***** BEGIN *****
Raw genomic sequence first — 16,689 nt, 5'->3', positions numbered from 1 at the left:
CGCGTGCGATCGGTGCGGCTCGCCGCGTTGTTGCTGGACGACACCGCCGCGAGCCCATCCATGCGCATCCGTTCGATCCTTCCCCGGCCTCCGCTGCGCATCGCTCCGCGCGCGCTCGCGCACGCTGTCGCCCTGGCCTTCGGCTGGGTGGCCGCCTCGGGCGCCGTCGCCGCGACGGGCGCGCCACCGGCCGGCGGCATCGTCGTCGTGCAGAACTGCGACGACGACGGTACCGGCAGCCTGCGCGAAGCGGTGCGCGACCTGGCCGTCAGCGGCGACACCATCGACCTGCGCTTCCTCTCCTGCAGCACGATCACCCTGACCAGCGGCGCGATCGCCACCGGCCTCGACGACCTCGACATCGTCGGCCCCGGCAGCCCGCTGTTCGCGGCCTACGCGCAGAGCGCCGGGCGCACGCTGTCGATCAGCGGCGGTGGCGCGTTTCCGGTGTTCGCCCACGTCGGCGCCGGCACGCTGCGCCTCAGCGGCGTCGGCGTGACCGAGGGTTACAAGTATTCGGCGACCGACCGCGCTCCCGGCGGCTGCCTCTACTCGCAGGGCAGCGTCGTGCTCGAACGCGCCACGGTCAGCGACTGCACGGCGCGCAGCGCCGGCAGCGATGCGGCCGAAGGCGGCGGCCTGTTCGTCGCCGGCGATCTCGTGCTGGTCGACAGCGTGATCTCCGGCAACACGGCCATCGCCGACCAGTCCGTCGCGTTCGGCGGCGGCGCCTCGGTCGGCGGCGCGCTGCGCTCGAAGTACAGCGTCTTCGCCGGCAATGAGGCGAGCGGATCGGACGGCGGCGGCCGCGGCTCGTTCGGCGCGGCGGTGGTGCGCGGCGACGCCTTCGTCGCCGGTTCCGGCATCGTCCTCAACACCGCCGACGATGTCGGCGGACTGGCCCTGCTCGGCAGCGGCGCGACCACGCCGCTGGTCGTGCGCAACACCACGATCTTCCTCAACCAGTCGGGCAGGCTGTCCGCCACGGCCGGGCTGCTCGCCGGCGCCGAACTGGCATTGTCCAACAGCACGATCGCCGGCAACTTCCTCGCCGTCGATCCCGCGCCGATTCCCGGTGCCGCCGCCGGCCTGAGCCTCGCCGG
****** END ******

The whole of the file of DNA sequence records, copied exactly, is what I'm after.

Raw genomic sequence first — 16,689 nt, 5'->3', positions numbered from 1 at the left:
CGCGTGCGATCGGTGCGGCTCGCCGCGTTGTTGCTGGACGACACCGCCGCGAGCCCATCCATGCGCATCCGTTCGATCCTTCCCCGGCCTCCGCTGCGCATCGCTCCGCGCGCGCTCGCGCACGCTGTCGCCCTGGCCTTCGGCTGGGTGGCCGCCTCGGGCGCCGTCGCCGCGACGGGCGCGCCACCGGCCGGCGGCATCGTCGTCGTGCAGAACTGCGACGACGACGGTACCGGCAGCCTGCGCGAAGCGGTGCGCGACCTGGCCGTCAGCGGCGACACCATCGACCTGCGCTTCCTCTCCTGCAGCACGATCACCCTGACCAGCGGCGCGATCGCCACCGGCCTCGACGACCTCGACATCGTCGGCCCCGGCAGCCCGCTGTTCGCGGCCTACGCGCAGAGCGCCGGGCGCACGCTGTCGATCAGCGGCGGTGGCGCGTTTCCGGTGTTCGCCCACGTCGGCGCCGGCACGCTGCGCCTCAGCGGCGTCGGCGTGACCGAGGGTTACAAGTATTCGGCGACCGACCGCGCTCCCGGCGGCTGCCTCTACTCGCAGGGCAGCGTCGTGCTCGAACGCGCCACGGTCAGCGACTGCACGGCGCGCAGCGCCGGCAGCGATGCGGCCGAAGGCGGCGGCCTGTTCGTCGCCGGCGATCTCGTGCTGGTCGACAGCGTGATCTCCGGCAACACGGCCATCGCCGACCAGTCCGTCGCGTTCGGCGGCGGCGCCTCGGTCGGCGGCGCGCTGCGCTCGAAGTACAGCGTCTTCGCCGGCAATGAGGCGAGCGGATCGGACGGCGGCGGCCGCGGCTCGTTCGGCGCGGCGGTGGTGCGCGGCGACGCCTTCGTCGCCGGTTCCGGCATCGTCCTCAACACCGCCGACGATGTCGGCGGACTGGCCCTGCTCGGCAGCGGCGCGACCACGCCGCTGGTCGTGCGCAACACCACGATCTTCCTCAACCAGTCGGGCAGGCTGTCCGCCACGGCCGGGCTGCTCGCCGGCGCCGAACTGGCATTGTCCAACAGCACGATCGCCGGCAACTTCCTCGCCGTCGATCCCGCGCCGATTCCCGGTGCCGCCGCCGGCCTGAGCCTCGCCGG